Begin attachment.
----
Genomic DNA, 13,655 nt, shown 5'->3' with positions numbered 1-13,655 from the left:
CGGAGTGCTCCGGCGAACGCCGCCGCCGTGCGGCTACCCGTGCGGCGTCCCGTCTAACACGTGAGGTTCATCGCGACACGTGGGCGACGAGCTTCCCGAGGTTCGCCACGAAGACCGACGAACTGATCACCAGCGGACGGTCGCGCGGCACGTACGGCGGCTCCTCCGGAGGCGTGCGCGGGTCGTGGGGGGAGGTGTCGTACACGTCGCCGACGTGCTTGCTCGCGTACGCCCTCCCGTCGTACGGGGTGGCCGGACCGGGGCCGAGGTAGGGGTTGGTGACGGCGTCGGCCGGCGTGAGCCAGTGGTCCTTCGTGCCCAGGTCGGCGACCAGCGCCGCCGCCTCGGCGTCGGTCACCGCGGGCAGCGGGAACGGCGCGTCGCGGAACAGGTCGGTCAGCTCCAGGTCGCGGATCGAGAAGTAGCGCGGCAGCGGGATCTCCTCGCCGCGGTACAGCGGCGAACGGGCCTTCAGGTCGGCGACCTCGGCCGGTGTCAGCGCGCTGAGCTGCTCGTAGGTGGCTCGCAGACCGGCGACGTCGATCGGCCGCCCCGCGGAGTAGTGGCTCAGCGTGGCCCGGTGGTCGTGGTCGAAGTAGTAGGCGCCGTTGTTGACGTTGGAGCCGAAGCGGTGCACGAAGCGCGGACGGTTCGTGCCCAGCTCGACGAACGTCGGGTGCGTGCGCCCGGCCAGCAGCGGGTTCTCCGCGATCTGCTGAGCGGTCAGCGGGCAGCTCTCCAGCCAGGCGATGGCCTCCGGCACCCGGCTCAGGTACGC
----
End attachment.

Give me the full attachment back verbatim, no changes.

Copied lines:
Genomic DNA, 13,655 nt, shown 5'->3' with positions numbered 1-13,655 from the left:
CGGAGTGCTCCGGCGAACGCCGCCGCCGTGCGGCTACCCGTGCGGCGTCCCGTCTAACACGTGAGGTTCATCGCGACACGTGGGCGACGAGCTTCCCGAGGTTCGCCACGAAGACCGACGAACTGATCACCAGCGGACGGTCGCGCGGCACGTACGGCGGCTCCTCCGGAGGCGTGCGCGGGTCGTGGGGGGAGGTGTCGTACACGTCGCCGACGTGCTTGCTCGCGTACGCCCTCCCGTCGTACGGGGTGGCCGGACCGGGGCCGAGGTAGGGGTTGGTGACGGCGTCGGCCGGCGTGAGCCAGTGGTCCTTCGTGCCCAGGTCGGCGACCAGCGCCGCCGCCTCGGCGTCGGTCACCGCGGGCAGCGGGAACGGCGCGTCGCGGAACAGGTCGGTCAGCTCCAGGTCGCGGATCGAGAAGTAGCGCGGCAGCGGGATCTCCTCGCCGCGGTACAGCGGCGAACGGGCCTTCAGGTCGGCGACCTCGGCCGGTGTCAGCGCGCTGAGCTGCTCGTAGGTGGCTCGCAGACCGGCGACGTCGATCGGCCGCCCCGCGGAGTAGTGGCTCAGCGTGGCCCGGTGGTCGTGGTCGAAGTAGTAGGCGCCGTTGTTGACGTTGGAGCCGAAGCGGTGCACGAAGCGCGGACGGTTCGTGCCCAGCTCGACGAACGTCGGGTGCGTGCGCCCGGCCAGCAGCGGGTTCTCCGCGATCTGCTGAGCGGTCAGCGGGCAGCTCTCCAGCCAGGCGATGGCCTCCGGCACCCGGCTCAGGTACGC